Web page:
In the Supreme Court of the United States
Arthur Gregory Lange, Petitioner
On Writ of Certiorari to
the Court of Appeal of the State of California, First Appellate Division
Brief of the DKT Liberty Project, Law Enforcement Action Partnership, Reason Foundation, and Due Process Institute as Amici Curiae in Support of Petitioner
Permitting police officers categorically to effect a warrantless home entry during a misdemeanor pursuit will have deleterious consequences. A categorical rule, which overlooks the case-specific circumstances as to whether a true exigency exists, opens the door to misuse by police officers, erodes public trust in police, and ultimately will undermine successful policing itself.
These impacts are not hypothetical or abstract. The case law shows that officers—when given the opportunity to use a categorical rule—will effect warrantless entries into homes during pursuits for suspected violations of small-scale crimes where no true exigency exists. In the run-of-the-mill misdemeanor pursuit, the suspect’s entry into his or her home does not jeopardize evidence or implicate the safety of others. With a categorical rule, certain officers may initiate misdemeanor pursuits on flimsy pretenses to provide an “exigency” in order to enter a home without a warrant and look for evidence of more serious crimes.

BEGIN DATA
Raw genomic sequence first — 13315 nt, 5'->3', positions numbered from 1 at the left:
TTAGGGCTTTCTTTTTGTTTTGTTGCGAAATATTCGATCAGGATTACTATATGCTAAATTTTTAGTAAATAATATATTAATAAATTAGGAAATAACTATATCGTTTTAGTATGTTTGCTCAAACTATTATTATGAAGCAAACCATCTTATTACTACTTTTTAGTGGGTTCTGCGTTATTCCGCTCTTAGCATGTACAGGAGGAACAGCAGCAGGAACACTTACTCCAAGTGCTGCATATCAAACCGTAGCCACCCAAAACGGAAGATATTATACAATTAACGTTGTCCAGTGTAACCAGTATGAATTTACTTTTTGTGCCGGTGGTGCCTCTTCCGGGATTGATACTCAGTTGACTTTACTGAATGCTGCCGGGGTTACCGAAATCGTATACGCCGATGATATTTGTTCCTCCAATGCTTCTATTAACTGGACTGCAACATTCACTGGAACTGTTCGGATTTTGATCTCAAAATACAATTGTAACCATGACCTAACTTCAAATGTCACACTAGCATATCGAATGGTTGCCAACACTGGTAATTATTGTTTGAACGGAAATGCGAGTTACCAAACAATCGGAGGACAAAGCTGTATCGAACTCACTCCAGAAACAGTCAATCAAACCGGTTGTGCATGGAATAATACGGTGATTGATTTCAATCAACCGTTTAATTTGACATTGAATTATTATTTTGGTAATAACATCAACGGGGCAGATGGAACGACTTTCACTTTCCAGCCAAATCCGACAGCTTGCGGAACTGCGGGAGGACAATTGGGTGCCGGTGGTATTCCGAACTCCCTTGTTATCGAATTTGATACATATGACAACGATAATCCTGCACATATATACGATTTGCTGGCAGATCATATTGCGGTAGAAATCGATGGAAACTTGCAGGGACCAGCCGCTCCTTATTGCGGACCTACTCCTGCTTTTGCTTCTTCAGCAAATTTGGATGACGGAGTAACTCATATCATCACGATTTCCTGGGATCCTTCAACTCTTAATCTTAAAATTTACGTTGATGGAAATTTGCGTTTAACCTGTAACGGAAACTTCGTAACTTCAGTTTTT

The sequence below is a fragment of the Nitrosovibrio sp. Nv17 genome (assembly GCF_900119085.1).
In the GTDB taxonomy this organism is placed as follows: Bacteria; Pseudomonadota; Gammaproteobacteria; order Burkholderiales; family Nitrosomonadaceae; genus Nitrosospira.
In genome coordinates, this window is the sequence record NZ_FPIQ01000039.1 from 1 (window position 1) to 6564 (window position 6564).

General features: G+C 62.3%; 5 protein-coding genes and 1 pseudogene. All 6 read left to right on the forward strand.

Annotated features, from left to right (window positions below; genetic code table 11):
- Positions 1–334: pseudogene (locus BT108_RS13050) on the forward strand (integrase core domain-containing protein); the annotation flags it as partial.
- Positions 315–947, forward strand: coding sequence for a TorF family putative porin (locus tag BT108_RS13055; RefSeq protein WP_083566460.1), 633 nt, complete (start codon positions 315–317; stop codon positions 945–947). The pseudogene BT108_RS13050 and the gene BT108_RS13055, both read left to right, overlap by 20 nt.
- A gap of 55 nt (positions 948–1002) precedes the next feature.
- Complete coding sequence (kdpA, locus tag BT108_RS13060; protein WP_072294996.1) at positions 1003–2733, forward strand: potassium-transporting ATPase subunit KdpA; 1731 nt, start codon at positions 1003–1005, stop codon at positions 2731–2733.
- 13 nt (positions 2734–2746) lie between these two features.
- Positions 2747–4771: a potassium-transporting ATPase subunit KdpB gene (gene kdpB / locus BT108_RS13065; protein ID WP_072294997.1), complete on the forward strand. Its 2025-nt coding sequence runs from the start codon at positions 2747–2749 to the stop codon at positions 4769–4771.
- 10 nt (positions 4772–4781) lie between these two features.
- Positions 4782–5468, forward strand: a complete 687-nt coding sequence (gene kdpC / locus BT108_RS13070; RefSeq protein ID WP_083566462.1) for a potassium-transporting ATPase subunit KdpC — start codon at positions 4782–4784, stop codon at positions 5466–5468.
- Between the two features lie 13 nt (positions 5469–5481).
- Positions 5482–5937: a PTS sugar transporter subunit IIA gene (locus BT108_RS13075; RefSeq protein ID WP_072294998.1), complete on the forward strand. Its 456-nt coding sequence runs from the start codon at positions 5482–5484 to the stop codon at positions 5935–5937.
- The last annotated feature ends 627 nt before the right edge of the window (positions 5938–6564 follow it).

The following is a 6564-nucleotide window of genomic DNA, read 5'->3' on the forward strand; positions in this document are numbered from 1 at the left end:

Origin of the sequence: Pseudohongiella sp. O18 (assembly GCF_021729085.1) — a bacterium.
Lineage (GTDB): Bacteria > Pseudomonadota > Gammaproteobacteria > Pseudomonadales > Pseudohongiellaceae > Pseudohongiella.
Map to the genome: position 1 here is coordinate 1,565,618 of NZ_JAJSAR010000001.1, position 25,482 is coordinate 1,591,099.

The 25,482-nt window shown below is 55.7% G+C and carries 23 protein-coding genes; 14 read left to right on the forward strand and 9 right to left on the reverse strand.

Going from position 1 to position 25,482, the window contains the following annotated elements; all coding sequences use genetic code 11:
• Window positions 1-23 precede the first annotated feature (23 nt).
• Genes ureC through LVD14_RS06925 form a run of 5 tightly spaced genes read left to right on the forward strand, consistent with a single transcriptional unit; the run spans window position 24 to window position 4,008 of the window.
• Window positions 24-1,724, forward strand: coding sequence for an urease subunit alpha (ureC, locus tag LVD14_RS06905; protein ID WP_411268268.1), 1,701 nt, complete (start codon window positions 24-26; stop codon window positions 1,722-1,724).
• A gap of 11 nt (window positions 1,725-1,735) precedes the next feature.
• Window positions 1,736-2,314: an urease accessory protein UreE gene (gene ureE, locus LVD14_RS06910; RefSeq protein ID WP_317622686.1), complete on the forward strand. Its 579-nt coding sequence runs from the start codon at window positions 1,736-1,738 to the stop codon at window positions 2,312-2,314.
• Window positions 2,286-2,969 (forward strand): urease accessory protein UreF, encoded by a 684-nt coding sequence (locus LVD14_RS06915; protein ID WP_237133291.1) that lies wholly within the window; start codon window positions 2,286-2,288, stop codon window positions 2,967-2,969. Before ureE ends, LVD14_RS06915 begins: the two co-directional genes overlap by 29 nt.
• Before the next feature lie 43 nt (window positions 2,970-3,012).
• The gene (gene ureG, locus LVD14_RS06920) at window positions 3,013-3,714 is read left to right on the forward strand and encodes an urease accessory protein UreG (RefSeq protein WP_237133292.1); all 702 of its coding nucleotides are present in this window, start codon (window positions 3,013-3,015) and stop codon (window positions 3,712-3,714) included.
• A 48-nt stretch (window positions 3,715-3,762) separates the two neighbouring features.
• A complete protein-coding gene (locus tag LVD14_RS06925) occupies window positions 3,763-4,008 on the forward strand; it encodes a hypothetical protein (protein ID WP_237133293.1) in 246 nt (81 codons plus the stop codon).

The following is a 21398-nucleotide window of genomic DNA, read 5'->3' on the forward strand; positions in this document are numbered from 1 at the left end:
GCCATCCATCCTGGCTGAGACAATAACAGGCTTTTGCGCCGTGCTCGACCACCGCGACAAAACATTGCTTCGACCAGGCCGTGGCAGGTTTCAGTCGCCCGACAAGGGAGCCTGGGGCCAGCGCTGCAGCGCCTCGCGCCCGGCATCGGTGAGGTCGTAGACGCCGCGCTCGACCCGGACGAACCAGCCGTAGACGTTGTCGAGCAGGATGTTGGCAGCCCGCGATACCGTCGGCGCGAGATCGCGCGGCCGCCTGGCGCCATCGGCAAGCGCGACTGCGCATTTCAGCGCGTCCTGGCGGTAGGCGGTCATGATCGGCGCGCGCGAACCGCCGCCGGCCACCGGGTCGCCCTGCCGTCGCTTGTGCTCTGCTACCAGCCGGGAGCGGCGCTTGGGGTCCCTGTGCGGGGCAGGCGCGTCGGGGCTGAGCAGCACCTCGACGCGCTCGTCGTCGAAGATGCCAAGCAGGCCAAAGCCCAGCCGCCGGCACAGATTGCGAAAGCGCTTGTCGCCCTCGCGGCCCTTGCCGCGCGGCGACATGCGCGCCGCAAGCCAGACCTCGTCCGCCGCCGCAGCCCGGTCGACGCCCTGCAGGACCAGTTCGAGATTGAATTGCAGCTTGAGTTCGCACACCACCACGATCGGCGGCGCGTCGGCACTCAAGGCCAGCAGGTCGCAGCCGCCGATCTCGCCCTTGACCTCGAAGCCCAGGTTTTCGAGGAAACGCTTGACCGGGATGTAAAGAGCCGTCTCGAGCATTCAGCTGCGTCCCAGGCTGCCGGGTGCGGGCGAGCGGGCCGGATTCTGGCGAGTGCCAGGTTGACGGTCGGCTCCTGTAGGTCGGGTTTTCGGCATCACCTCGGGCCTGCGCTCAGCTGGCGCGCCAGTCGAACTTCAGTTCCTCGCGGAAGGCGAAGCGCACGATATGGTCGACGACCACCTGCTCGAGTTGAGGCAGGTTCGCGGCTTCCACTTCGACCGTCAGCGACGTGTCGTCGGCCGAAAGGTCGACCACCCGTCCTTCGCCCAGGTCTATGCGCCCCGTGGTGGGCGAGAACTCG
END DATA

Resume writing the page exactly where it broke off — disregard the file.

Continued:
These officers will not be held to account, even where they have engaged in racial profiling when deciding whether to pursue the suspect and enter the home. So long as the officer, after the fact, points to probable cause that the fleeing suspect committed a misdemeanor, the warrantless entry, under this Court’s case law, will be protected. This type of abuse of law enforcement power, in turn, erodes public confidence in the system and increases the likelihood that citizens will not trust, and instead will resist, law enforcement efforts. In the end, policing itself suffers.
A categorical rule is also unnecessary because officers have other mechanisms to more safely and effectively investigate the crimes and effect arrests where necessary, without having to resort to warrantless entry. For these reasons, as well as those set forth by Petitioner, this Court should conclude that the “hot pursuit” exigent circumstances exception does not categorically apply to misdemeanor pursuits.
Amicus Brief: Lange v. California